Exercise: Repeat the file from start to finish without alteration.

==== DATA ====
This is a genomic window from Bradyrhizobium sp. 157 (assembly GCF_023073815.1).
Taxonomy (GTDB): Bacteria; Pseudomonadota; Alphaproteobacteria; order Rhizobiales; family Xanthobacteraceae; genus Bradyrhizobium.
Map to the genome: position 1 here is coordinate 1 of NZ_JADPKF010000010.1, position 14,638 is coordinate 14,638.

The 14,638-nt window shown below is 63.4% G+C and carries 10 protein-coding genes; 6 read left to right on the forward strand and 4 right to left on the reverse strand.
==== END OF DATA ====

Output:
This is a genomic window from Bradyrhizobium sp. 157 (assembly GCF_023073815.1).
Taxonomy (GTDB): Bacteria; Pseudomonadota; Alphaproteobacteria; order Rhizobiales; family Xanthobacteraceae; genus Bradyrhizobium.
Map to the genome: position 1 here is coordinate 1 of NZ_JADPKF010000010.1, position 14,638 is coordinate 14,638.

The 14,638-nt window shown below is 63.4% G+C and carries 10 protein-coding genes; 6 read left to right on the forward strand and 4 right to left on the reverse strand.